Food-centered lawsuits tend to garner attention. There’s something tantalizing about the combination of typically boring, rigid courtrooms with something as relatable and of the people as food. Who could forget the McDonald’s hot coffee case? Or the trial over Velveeta’s cooking time? Often, these suits become the butt of jokes, the punchline. Who has the time and money to sue over something so frivolous and unimportant? In the Velveeta case, this may be a fair assessment. But not all food-related lawsuits are silly or unfounded, like the case of the woman who slipped on prosciutto.

I have to admit, when I first heard the news of a woman suing Eataly Boston after slipping on a piece of prosciutto and breaking her ankle, I thought it was kind of ridiculous. But after contemplating the matter further, I began to reconsider. Prosciutto is very slippery and hard to see on the ground. Plus, Eataly should be a place of joy. This woman was probably just walking around, excited about all the delicious food, maybe not looking where she was going (couldn’t be me), and then she slips and breaks her ankle. I’ve never broken an ankle, but I hear it’s not fun. To top it all off, she had to pay $7,500 in medical bills (because our healthcare system is broken, but that’s another story). Imagine all the Eataly food she could have bought with that money…it’s truly tragic.

The incident occurred on October 7, 2022, when Alice Cohen was walking to an Eataly area handing out food samples, CNN Business reports. As Cohen was approaching the sample area, she “slipped and fell on a piece of prosciutto on the floor injuring her left ankle resulting in a fracture,” according to the lawsuit. She was trying to get a sample? This makes it even worse. I don’t know about you, but when I’m trying to get free food I’m not paying attention to where I’m going. Don’t get between me and the Trader Joe’s free sample stand, that’s all I’m saying.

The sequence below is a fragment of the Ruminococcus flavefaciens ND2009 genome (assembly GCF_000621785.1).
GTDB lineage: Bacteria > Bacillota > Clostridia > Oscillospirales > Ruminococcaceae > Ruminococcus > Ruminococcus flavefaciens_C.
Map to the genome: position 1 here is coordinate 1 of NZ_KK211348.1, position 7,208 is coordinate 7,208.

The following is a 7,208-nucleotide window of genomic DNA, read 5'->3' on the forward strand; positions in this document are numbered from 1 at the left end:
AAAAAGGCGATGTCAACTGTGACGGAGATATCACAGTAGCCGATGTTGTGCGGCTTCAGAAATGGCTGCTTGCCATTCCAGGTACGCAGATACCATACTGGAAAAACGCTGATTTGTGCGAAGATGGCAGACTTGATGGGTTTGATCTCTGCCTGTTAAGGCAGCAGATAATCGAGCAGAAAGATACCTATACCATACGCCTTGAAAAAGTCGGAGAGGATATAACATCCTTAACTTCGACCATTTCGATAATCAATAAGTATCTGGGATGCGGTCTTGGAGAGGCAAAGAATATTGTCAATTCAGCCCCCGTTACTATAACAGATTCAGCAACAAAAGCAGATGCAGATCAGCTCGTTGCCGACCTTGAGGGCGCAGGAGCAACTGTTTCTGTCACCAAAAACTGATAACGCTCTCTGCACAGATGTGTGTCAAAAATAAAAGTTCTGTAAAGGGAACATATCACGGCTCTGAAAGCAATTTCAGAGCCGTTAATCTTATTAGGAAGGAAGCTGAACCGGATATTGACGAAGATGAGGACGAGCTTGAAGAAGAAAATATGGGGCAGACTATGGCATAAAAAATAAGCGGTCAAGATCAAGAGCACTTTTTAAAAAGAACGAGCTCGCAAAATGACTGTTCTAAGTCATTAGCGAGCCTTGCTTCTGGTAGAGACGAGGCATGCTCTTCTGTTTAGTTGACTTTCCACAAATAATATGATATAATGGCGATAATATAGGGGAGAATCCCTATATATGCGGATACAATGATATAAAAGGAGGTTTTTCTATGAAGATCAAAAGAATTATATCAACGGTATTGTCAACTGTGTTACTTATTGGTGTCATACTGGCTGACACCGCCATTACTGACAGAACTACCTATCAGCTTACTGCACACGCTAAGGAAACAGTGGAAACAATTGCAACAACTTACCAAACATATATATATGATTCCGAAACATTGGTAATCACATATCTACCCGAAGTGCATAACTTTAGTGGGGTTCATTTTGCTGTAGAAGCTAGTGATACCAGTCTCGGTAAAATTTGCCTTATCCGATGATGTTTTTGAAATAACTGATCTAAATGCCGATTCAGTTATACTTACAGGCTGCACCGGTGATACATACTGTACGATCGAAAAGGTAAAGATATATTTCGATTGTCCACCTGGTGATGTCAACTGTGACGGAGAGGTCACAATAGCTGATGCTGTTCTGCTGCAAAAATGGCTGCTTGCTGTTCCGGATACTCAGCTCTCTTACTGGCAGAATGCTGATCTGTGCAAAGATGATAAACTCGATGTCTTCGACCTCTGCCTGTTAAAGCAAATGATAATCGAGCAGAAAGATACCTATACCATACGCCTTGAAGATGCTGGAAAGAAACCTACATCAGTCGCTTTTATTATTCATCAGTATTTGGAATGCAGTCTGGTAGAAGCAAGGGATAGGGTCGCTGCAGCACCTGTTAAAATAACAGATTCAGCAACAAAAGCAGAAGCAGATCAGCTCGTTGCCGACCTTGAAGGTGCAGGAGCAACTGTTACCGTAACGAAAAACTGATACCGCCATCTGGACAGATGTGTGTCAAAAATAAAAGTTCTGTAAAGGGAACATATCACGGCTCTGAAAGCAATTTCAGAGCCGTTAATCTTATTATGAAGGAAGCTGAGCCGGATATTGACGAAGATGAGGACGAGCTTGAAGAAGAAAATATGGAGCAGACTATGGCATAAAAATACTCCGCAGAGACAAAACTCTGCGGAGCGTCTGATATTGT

Apparently, the lawsuit claims that Eataly failed to ensure the floor was safe and “free from unnecessary dangers,” for patrons, CNN Business reports. This got me thinking about floors (welcome to my brain, it’s a wild ride). Prosciutto would stand out against, say, bright white floors. But if the floor was brown, or red, or tan…forget about it. How could anyone notice a piece of ham practically blending into the floor when there are so many other interesting things to see, smell, and taste?

While it’s unclear which part of Eataly Boston the incident occurred in, a quick Google search confirms that much of the floor is a shade of brown which would not provide much contrast to prosciutto, as you can see in the background of this photo of a delicious looking pistachio gelato. The potential of the prosciutto blending into the floor gives this case even more standing, in my (non-legal) opinion.

What is the lawsuit seeking?

The lawsuit claims negligence and loss of consortium and seeks $50,000 in damages and a jury trial, CNN Business reports. Apparently, loss of consortium means “the right of association and companionship with one's husband or wife.” You learn something new every day. Anyway, $50,000 honestly seems quite reasonable. Especially considering the Velveeta lawsuit asked for $5 mil (and ended up being dismissed).

They say all publicity is good publicity, and Eataly is certainly getting a lot of publicity over this suit. Maybe even $50,000 dollars worth. The reminder that Eataly exists is more than enough for many people. If I were in Eataly’s shoes, I’d pay up and run a prosciutto promotion.